Mount Pleasant (mansion)

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Mount Pleasant
Mount Pleasant, Fairmount Park, wide view of land side.JPG
main house (2014)
Mount Pleasant (mansion) is located in Philadelphia
Mount Pleasant (mansion)
Mount Pleasant (mansion) is located in Pennsylvania
Mount Pleasant (mansion)
Mount Pleasant (mansion) is located in the US
Mount Pleasant (mansion)
Location Mount Pleasant Drive, between Kelly Drive and Columbia Avenue
Fairmount Park
Philadelphia, Pennsylvania, United States
Coordinates 39°59′0″N 75°11′59″W / 39.98333°N 75.19972°W / 39.98333; -75.19972Coordinates: 39°59′0″N 75°11′59″W / 39.98333°N 75.19972°W / 39.98333; -75.19972
Area < 1-acre (4,000 m2)
Built c.1761
Architectural style Georgian
NRHP reference # 66000685
Significant dates
Added to NRHP October 15, 1966[1]
Designated NHL May 30, 1974[2]

Mount Pleasant is a historic mansion in Philadelphia, Pennsylvania, atop cliffs overlooking the Schuylkill River. It was built about 1761–62 in what was then the countryside outside the city by John Macpherson and his wife Margaret. Macpherson was a privateer, or perhaps a pirate, who had had "an arm twice shot off" according to John Adams. He named the house "Clunie" after the ancient seat of his family's clan in Scotland.[3]

The builder-architect was Thomas Nevell (1721–1797), an apprentice of Edmund Woolley, who built Independence Hall. The house is administered by the Philadelphia Museum of Art in Fairmount Park.[4]

It was declared a National Historic Landmark in 1974.[2][5]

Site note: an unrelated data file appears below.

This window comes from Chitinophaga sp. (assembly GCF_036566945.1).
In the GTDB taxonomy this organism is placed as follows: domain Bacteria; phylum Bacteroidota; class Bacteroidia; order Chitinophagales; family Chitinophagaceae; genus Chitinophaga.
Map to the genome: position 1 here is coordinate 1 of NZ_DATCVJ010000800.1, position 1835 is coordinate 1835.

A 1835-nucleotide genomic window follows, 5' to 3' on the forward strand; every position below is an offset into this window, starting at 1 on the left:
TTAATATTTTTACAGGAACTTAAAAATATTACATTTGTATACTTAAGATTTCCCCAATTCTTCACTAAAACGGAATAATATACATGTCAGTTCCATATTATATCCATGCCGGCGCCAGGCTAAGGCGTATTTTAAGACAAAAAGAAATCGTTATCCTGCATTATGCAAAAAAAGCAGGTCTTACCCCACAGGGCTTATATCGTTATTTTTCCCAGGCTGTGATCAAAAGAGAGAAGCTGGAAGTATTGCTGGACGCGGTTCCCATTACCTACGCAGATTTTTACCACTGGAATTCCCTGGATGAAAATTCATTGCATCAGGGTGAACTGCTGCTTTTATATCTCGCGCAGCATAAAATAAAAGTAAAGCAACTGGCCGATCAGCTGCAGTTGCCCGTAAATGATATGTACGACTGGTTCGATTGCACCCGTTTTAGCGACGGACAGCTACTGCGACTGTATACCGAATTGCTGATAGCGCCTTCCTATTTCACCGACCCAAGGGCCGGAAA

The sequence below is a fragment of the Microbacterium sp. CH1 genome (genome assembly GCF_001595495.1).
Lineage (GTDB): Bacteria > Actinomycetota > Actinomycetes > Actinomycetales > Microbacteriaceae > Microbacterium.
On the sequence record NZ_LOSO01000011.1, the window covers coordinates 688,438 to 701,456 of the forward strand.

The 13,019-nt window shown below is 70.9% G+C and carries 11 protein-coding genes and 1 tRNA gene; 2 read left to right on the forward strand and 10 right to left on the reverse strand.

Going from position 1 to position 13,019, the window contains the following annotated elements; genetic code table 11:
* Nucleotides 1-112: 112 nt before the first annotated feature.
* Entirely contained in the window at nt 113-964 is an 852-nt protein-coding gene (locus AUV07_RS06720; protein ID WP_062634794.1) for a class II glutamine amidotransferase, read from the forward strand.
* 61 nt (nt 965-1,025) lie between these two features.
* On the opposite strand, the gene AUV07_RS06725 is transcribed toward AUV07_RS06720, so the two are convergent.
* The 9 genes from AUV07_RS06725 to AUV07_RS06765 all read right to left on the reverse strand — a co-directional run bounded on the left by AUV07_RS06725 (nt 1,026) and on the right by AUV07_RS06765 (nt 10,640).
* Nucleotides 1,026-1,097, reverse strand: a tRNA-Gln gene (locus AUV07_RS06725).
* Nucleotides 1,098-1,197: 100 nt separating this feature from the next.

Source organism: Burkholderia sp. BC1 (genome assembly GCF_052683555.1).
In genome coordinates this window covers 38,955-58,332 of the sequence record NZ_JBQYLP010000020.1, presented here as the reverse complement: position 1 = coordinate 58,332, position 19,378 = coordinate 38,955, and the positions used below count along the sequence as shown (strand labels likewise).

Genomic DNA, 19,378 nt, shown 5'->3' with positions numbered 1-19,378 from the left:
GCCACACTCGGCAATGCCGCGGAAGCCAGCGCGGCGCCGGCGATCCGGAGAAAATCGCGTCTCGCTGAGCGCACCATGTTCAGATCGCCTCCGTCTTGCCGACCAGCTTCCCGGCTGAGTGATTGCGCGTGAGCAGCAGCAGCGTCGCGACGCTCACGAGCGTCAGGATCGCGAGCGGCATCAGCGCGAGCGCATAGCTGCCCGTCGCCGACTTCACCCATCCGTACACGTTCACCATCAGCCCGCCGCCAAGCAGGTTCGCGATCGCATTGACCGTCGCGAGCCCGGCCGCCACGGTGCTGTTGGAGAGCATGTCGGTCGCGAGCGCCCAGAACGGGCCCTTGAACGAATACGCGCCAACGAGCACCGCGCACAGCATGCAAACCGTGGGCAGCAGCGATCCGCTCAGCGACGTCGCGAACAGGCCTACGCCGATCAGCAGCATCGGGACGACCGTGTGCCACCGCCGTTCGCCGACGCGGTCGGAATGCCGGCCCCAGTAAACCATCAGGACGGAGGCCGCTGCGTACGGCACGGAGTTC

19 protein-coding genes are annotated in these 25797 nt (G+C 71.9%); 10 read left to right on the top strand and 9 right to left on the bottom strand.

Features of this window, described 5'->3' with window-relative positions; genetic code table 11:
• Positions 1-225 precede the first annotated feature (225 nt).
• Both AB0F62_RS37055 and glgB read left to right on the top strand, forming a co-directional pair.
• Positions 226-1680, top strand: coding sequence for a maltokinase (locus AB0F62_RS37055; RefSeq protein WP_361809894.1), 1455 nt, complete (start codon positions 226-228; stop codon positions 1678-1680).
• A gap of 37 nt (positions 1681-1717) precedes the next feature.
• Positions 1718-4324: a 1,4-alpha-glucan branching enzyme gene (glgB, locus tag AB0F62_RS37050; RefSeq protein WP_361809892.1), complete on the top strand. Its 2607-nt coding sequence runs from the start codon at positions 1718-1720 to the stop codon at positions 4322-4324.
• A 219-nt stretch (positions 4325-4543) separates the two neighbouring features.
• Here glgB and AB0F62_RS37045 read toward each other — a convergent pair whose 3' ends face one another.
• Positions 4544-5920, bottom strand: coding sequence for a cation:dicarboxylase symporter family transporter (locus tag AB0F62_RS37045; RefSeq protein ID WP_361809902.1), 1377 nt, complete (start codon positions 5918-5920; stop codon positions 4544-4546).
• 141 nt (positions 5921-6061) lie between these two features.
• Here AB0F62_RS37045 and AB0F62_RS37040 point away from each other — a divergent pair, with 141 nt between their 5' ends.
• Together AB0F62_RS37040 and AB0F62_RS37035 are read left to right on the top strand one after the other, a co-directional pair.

Architecture and history[edit]

Captain John Macpherson (1726–1792)

The Georgian mansion has an entrance topped by a pediment supported by Doric columns.[6] A balustrade crowns the roof which also has prominent dormers and two large chimneys. Two small symmetrical pavilions flank the main house, an office and a summer kitchen. All are adorned with brick quoins.

John Adams visited the mansion in 1775 and called it "the most elegant seat in Pennsylvania." The interiors contain the original paneling with ornamental carving, and still show the "elegance of the lifestyle of colonial elites," as well as souvenirs of Macpherson's life and times and period furniture by craftsmen such as Martin Jugiez. The furniture is from the collections of the Philadelphia Museum of Art.[7]

Mount Pleasant was also home to Benedict Arnold and his wife Peggy Shippen. Arnold purchased the mansion on March 22, 1779 for his new bride, and specifically made the property over to her, although, due to the high price of the estate and Benedicts deteriorating funds, he had to sell it, thus the couple never got a chance to move in.

In 1792, the mansion was purchased by Jonathan Williams, first superintendent of West Point and grandnephew of Benjamin Franklin. He lived there intermittently until his death in 1815, and his children sold the estate to Fairmount Park.

The structure was restored in 1926 by the Philadelphia Museum of Art.


See also[edit]



  1. ^ National Park Service (2007-01-23). "National Register Information System". National Register of Historic Places. National Park Service. 
  2. ^ a b "Mount Pleasant". National Historic Landmark summary listing. National Park Service. Retrieved March 15, 2008. 
  3. ^ "Mount Pleasant". Independence Hall Association. 
  4. ^ "Fairmount Park Houses: Mount Pleasant". Philadelphia Museum of Art. 
  5. ^ Patricia Heintzelman (August 30, 1974). "National Register of Historic Places Inventory-Nomination:" (pdf). National Park Service.  and Accompanying seven photos, exterior and interior, from 1974 and undated (32 KB)
  6. ^ Mount Pleasant :: – The Official Visitor Site for Greater Philadelphia
  7. ^ Mount Pleasant, Philadelphia Museum of Art. Accessed May 22, 2012.

External links[edit]